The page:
The charity Segs4Vets arranged to give the vehicles to the wounded warriors, many of whom are amputees. Some of the Segways are specially outfitted to accommodate individual disabilities, such as having a built-in seat for when the user becomes too tired to stand.
Jerry Kerr started the organization in September 2005. He had broken his neck in 1998 and was paralyzed from the neck down. Although he has some movement now, he was told he would never be able to walk again. That prompted him to devote time to investigating what technologies were available to allow him to become more mobile.
“When I became permanently disabled, when I realized that my world had changed forever, I started to learn about what we had, how I was going to get around, how I could interact in society again,” said Kerr.
Kerr has particular interest in technology that aids people, but doesn’t draw attention to their disabilities. When the Segway came out, he found it fit the bill.
Once Kerr discovered how much his life had improved through the use of a Segway, he got the idea to give one to an injured person returning from Iraq or Afghanistan, and the program has blossomed since then.
The Arlington County Police Department helps out Segs4Vets by providing training to the recipients, many of them coming from Walter Reed Medical Center. This allows the users to learn about the vehicles and get on them right away instead of having to wait for the once-a-year training sessions held in Washington D.C., San Antonio and San Diego.
“It originally started because they needed a place to store the Segways, and ACPD was interested in storing some of them,” said ACPD Retired Captain David Herbstreit. “Out of that, we saw an opportunity to go ahead and step into it a little deeper.”
Herbstreit is one of the founding members of the partnership between ACPD and Segs4Vets. Lt. Mark Belanger is one of the officers trained to help with the program. He’s been assisting for about nine months and has trained 18 Segway recipients, along with their spouses and other family members.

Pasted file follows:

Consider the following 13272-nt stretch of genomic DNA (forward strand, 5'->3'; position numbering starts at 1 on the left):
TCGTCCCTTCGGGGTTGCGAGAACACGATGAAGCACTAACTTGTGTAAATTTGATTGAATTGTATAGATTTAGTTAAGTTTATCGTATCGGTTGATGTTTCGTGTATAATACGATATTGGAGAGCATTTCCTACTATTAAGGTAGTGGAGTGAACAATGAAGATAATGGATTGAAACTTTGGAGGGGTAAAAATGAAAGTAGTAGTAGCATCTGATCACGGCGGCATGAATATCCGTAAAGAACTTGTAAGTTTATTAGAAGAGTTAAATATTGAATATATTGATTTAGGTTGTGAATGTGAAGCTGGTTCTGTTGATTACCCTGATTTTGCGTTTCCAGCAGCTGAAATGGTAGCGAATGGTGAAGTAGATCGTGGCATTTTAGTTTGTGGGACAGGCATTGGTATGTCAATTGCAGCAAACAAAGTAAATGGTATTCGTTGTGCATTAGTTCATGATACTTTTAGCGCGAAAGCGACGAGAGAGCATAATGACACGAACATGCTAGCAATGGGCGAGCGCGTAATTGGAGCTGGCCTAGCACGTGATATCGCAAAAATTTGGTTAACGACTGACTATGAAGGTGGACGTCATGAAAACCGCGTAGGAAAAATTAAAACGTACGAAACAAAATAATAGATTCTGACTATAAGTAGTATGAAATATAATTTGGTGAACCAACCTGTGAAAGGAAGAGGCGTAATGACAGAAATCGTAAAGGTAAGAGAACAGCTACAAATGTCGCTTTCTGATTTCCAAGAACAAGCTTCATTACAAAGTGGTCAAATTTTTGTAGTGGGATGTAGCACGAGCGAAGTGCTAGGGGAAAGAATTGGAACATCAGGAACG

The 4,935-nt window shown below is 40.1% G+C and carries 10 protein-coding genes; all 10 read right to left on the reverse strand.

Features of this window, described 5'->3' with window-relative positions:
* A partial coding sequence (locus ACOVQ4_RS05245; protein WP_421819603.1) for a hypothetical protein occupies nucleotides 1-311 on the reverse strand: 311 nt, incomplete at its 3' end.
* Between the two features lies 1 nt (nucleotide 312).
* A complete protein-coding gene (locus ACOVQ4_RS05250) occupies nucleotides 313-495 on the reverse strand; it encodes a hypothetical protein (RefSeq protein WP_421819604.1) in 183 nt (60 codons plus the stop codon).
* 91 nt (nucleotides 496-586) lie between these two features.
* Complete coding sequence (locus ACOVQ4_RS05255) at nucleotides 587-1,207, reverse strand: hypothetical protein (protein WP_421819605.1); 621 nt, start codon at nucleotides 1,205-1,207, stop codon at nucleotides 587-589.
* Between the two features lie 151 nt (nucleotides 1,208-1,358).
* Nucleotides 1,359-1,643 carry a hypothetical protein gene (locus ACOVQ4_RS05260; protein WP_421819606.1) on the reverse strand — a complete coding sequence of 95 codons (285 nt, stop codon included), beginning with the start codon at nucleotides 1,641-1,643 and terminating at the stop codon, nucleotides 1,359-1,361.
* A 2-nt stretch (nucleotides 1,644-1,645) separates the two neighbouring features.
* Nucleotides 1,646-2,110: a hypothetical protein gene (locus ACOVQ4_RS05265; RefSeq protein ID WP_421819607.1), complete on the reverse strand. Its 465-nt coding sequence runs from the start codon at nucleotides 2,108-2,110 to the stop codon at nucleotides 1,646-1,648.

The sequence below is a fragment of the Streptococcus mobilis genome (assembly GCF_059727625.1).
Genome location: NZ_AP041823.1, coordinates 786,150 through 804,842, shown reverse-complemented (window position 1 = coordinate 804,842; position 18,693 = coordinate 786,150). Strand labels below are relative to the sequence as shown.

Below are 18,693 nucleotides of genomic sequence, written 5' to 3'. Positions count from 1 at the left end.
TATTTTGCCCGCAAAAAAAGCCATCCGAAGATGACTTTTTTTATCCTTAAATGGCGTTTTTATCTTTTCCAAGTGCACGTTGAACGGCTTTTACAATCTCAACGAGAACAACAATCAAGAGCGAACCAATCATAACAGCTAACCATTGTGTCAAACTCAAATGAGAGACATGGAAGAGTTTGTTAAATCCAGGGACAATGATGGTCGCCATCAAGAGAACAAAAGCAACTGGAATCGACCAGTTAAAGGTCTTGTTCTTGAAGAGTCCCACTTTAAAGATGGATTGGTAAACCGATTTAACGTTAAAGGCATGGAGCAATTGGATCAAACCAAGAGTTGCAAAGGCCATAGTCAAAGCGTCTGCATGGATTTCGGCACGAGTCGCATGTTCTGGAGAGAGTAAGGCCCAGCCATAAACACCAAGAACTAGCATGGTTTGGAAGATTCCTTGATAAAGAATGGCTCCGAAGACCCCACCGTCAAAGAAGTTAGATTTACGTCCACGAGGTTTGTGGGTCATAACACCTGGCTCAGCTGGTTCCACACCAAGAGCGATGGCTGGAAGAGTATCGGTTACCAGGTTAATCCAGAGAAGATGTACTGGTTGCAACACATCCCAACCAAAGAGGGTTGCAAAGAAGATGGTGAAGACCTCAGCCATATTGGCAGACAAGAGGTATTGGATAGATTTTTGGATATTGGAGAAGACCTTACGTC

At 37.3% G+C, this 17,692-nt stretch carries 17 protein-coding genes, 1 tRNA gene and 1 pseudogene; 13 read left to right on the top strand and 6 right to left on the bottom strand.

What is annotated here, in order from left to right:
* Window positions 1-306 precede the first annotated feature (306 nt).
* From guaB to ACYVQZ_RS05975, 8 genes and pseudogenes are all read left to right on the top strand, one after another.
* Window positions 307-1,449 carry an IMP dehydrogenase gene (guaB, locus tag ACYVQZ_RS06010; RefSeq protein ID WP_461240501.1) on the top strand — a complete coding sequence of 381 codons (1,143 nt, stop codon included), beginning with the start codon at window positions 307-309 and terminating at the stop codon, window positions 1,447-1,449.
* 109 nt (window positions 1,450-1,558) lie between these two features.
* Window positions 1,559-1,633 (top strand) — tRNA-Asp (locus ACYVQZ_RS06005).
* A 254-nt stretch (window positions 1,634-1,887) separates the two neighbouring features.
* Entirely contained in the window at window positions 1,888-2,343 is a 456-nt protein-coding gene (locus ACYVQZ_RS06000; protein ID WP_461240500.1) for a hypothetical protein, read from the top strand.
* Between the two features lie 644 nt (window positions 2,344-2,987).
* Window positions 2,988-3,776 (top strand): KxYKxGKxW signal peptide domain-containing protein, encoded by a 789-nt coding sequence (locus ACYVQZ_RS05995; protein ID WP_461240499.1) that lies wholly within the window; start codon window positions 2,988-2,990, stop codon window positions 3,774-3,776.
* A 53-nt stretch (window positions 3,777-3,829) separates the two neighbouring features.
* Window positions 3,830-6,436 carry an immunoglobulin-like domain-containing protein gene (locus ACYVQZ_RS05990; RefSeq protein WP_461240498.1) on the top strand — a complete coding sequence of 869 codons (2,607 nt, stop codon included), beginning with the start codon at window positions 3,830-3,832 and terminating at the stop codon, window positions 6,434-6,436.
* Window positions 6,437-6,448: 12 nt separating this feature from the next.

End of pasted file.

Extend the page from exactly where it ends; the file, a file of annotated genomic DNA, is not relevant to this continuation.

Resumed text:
“It’s important that there’s a local group they can turn to,” said Belanger. “It’s nice to get someplace close, they don’t have to wait a year.”
Retired Staff Sgt. Robert Canine is one of the many who traveled from across the country to be at the ceremony. He received his Segway in the fall of 2010, and now volunteers with Segs4Vets.
Canine lost both legs below the knee from an injury he sustained in May 2009 in Baghdad, Iraq. He explained that an armor-penetrating explosive device hit the vehicle he was in, and he feels lucky to be alive.
Canine went through physical therapy at Walter Reed Medical Center for a year and half. He couldn’t walk well on his new prosthetics, but received his Segway within months of returning home. Canine says it’s been a huge boost to his mobility and allowed him to get around outside.
“I could keep up with my son on his bike, I could walk the dog,” said Canine. “It just felt good to be able to do something.”
Canine said the device is particularly helpful when he needs to get around campus at the University of Missouri, where he’s attending classes. The Segway allows him to get around more quickly, and prevents him from from becoming exhausted while walking.
“It’s a great mobility tool to help me get through the day,” said Canine. “I’m very grateful for the Segs4Vets organization.”
Corporal Brandon Rumbaugh lives in Silver Spring and heard about the program through his physical therapist. He claims he feels lazy sitting in his wheelchair all day, and is excited to be able to use his new Segway when out in public.
“It’ll be nice to get out of my wheelchair and be able to stand up instead of always sitting down,” Rumbaugh said. “Eventually, I just want to get rid of my wheelchair.”
During the Segway training sessions, recipients learn how to handle the device and safely operate it around other people. They also learn how to get on and off, how to handle falls, safety for going through doors and potential hazards they could encounter like wet or uneven surfaces.
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